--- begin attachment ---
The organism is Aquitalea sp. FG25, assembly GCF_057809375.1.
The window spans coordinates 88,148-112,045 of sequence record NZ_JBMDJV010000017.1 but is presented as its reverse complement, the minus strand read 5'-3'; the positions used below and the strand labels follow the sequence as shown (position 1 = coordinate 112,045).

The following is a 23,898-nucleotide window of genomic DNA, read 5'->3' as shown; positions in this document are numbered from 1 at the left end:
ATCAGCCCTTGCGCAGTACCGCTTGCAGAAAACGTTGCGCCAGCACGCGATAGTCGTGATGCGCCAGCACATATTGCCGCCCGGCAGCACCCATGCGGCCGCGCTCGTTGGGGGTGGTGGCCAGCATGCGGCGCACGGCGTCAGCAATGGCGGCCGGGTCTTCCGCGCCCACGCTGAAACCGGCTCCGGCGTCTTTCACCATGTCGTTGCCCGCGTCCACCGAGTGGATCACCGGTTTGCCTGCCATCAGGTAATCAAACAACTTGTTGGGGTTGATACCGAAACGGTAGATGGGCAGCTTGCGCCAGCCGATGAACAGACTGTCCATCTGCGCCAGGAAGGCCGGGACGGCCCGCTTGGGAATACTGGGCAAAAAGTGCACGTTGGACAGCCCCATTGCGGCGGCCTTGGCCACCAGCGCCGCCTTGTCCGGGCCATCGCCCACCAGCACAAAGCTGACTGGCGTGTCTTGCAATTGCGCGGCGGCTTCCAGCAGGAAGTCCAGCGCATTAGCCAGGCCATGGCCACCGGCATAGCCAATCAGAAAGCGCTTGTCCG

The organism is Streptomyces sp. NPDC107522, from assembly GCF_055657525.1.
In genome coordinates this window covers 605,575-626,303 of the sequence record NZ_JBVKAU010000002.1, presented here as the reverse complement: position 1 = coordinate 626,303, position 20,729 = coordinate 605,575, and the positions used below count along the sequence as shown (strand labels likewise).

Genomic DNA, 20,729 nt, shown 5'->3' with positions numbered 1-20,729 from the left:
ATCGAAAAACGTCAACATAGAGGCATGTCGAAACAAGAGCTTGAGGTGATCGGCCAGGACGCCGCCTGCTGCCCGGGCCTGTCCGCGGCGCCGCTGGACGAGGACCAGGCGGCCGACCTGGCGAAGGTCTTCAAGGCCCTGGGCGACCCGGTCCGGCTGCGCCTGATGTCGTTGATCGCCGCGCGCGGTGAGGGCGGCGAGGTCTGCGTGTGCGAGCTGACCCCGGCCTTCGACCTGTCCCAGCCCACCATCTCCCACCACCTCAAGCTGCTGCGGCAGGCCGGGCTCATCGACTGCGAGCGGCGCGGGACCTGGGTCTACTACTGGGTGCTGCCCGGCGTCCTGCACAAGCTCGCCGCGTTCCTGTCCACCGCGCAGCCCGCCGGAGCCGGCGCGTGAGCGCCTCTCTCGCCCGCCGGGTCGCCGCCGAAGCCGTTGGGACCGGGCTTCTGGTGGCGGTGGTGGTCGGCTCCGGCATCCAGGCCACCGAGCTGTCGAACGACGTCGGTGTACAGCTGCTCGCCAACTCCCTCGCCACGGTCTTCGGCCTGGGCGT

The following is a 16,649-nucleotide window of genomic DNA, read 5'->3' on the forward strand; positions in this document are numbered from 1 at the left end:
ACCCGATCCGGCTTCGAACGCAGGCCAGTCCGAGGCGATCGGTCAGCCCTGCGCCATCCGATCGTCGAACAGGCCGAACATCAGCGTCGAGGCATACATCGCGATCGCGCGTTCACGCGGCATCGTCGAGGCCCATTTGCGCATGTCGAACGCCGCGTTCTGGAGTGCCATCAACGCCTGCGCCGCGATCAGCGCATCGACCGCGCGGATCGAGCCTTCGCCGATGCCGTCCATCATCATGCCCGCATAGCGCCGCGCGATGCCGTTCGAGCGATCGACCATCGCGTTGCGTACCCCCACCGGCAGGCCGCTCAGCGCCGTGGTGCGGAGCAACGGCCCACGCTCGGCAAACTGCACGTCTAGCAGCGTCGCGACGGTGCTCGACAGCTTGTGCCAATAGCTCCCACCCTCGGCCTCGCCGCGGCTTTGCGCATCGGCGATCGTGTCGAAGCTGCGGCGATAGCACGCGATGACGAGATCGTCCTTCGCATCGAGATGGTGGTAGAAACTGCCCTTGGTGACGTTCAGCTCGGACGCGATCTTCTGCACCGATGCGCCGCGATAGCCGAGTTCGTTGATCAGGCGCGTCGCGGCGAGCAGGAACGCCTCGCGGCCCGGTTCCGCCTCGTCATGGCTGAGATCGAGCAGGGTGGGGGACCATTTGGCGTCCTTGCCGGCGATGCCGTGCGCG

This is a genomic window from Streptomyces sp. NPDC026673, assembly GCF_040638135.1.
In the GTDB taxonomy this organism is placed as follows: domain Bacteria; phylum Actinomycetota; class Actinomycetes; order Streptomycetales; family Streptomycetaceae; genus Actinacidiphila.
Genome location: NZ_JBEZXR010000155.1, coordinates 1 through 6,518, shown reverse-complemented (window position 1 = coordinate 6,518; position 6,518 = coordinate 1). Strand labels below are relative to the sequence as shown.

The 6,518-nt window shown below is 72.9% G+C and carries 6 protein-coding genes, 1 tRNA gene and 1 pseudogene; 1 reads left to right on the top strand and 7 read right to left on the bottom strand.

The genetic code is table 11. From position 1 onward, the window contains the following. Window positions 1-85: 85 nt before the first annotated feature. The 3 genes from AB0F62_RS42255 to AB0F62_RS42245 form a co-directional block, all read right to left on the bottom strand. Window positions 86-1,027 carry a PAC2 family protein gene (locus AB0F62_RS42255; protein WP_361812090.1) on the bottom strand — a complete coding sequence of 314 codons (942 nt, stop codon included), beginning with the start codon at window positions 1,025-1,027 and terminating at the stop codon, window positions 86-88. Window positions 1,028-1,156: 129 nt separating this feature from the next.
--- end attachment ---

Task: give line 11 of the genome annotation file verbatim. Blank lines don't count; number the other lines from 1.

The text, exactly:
This is a genomic window from Streptomyces sp. NPDC026673, assembly GCF_040638135.1.